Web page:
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Day 11: Where’s Your Place? November 11, 2012

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Today’s Topic: Write about your favorite thing that is not health-related, but likely improves your life.

Travel. Between airplanes and stress, travel probably degrades health, but travel to one place in particular, can improve it. A place where the minute I step off the plane into warm humidity, I can decrease my basal rate. A place where meals almost always contain the same ingredients, so I can figure out a successful bolus strategy. A place where there isn’t 80 million things I feel like I’m supposed to do, or places I’m supposed to be. A place where I know the owner of the bar in town. A place where people walk down the street and say hello.

I am relaxed here. I smile here. I am comfortable here. I can enjoy life here. Recognizing what stresses are in your daily life can be difficult, until you take them away. Even if you can’t, or choose not to, limit or change the stresses in your everyday life, give yourself the opportunity to leave them behind every once in awhile. Find a place that is different. Take advantage of it, and when you return, remember the difference.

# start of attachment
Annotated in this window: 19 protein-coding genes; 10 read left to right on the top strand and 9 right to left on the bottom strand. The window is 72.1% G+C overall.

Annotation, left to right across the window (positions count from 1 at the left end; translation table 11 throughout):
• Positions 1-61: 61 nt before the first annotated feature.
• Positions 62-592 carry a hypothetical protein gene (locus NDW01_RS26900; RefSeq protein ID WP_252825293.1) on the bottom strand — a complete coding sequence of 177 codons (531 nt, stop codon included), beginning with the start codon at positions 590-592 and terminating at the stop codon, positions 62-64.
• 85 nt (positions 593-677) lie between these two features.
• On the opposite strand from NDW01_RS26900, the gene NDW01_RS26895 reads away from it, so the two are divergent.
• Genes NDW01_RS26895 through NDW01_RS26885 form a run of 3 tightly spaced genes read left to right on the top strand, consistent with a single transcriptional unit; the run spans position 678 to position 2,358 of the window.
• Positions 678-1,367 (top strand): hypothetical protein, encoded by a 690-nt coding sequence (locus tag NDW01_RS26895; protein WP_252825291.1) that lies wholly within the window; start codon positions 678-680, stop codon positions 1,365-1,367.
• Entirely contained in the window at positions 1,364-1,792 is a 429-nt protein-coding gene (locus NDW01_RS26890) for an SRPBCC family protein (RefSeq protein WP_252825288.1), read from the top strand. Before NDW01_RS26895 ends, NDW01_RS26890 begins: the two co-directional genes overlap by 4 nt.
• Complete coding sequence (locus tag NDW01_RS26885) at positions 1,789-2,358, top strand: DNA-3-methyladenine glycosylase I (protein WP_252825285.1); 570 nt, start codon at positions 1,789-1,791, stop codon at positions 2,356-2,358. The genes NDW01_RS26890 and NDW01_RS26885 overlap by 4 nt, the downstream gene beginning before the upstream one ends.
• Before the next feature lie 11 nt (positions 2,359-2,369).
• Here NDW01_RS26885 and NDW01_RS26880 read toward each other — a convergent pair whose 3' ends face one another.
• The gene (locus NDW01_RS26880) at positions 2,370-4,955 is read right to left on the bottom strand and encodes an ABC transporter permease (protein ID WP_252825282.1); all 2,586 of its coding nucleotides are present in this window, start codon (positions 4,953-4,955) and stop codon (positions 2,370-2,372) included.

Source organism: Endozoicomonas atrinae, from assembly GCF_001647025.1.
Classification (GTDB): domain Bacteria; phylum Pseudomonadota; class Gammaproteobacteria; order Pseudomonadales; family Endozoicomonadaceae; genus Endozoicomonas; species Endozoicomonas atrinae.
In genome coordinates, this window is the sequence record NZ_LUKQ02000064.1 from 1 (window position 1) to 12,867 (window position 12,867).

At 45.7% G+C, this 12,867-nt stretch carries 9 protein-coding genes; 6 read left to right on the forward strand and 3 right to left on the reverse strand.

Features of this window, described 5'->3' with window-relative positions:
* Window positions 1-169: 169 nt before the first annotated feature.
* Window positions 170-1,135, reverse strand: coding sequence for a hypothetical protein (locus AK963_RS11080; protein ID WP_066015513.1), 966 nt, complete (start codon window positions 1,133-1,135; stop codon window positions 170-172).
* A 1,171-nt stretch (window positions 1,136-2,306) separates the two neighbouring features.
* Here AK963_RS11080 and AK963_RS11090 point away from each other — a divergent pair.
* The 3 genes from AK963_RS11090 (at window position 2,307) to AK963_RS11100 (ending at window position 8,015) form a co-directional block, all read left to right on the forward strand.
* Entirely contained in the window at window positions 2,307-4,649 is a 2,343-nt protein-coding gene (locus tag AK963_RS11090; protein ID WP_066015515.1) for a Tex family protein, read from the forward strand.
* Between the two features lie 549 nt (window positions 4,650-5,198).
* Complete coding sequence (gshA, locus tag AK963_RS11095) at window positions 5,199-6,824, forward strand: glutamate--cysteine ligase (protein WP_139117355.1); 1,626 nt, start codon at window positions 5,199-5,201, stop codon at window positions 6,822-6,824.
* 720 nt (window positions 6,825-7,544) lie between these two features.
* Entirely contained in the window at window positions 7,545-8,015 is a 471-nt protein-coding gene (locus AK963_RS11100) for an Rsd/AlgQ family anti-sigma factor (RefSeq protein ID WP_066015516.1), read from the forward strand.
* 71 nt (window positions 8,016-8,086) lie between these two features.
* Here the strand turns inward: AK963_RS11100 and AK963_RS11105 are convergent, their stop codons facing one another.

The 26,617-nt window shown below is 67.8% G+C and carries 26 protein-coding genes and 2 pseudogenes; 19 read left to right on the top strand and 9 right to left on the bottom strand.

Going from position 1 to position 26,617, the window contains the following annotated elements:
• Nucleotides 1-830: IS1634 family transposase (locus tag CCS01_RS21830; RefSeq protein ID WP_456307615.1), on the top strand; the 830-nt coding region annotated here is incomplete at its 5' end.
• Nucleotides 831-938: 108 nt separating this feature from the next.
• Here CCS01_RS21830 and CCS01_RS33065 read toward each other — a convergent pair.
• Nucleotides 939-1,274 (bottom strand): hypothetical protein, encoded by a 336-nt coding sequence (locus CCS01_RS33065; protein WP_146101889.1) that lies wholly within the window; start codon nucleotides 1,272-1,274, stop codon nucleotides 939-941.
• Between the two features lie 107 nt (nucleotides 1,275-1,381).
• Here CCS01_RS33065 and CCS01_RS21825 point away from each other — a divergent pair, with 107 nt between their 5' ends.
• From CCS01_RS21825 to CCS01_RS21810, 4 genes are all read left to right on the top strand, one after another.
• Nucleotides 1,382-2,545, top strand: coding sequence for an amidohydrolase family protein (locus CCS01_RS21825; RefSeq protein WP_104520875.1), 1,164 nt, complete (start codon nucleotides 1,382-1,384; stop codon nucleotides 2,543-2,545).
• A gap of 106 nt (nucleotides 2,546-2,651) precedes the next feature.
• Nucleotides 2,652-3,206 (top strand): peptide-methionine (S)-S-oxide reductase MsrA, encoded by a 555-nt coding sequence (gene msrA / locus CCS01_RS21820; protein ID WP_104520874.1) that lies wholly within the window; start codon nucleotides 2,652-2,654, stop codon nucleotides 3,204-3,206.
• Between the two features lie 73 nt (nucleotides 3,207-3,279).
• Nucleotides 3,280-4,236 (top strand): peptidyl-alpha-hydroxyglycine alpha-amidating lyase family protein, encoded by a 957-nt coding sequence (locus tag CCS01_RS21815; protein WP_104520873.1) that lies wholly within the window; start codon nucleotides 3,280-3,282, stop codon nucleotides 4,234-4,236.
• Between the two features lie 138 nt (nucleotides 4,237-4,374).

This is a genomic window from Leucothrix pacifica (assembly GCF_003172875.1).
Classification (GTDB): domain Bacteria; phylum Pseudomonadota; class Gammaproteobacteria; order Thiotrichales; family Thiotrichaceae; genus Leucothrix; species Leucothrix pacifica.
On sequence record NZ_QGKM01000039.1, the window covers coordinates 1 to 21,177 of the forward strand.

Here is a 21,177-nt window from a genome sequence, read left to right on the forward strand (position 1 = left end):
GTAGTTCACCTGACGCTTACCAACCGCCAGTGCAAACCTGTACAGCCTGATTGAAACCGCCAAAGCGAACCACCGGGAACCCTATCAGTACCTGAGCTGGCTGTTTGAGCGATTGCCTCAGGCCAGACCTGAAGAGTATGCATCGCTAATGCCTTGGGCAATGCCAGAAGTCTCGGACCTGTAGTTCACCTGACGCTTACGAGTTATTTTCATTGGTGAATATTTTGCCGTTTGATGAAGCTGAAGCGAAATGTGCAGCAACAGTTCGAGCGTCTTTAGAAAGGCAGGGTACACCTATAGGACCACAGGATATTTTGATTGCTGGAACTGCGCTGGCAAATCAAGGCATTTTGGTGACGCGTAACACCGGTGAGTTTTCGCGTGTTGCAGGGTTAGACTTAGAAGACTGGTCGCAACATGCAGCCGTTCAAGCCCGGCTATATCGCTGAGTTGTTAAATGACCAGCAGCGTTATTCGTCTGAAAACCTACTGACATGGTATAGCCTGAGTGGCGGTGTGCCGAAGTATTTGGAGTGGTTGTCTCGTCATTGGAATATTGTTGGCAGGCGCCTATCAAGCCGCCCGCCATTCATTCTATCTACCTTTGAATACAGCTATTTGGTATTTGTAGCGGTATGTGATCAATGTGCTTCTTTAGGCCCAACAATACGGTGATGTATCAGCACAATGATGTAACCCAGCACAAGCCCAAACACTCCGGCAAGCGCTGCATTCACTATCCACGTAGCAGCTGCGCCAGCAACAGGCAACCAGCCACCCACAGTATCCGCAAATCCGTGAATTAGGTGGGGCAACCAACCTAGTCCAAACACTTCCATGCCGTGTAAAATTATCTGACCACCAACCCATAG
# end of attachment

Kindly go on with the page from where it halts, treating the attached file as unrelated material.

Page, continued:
Where’s your place?


Day 10: The Y November 10, 2012

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Today’s Topic: LOL Post. Write about something funny or share something you found funny.

This story has nothing to do with this diabetes- or health-themed month, but it makes me smile and chuckle. The story came to mind last night…

Running isn’t my workout of choice. I did track in second grade and quit because I didn’t like to run. But, while living somewhere without easy gym access, running is a quick and useful workout. And by running I mean jogging.

Running partners in the town I was living were hard to find; solo runs were the norm for both my friend and I. Wait, two people doing solo runs, you ask? Why don’t you run together?

Well, that’s simple. This person excels at every single thing he does, aside from one sport, he has me beat. By a lot. That doesn’t bother me, but it’s intimidating as hell. But, I was trying to be open-minded, try new things and crap like that, so we met one morning to head out for a run. We agreed that while we were running together, we likely wouldn’t actually be running together.

I did fine for…the first block and half. But no problem, the road was fairly straight, I kept him in my sights, chugging along at my own pace. Until the Y.

I’d never done this trail before, nor been in this part of town. Nor was English the language of choice. The Y was at the top of a hill, which I slowly but steadily climbed. My friend was nowhere in sight. By this point I was bright red, hair all a-frizz, sweaty, and totally out of air. As I approach the Y, I look around. Houses line the dirt road. A guy and his chickens were already outside…so I asked, in breathless Spanish, “Did you see another runner? Which way did he go?”

The guy pointed to the right, and as I turned to take off again, he asked, “Quiere un vaso de agua?” Do you want a glass of water?

“No gracias, estoy bien,” as I smiled and picked up my pace.

We didn’t do many runs together after that.

Butterfly Strips May 10, 2012

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***I found this post, written awhile back but never published. Better late than never! I have no idea why I was having smores for dinner.***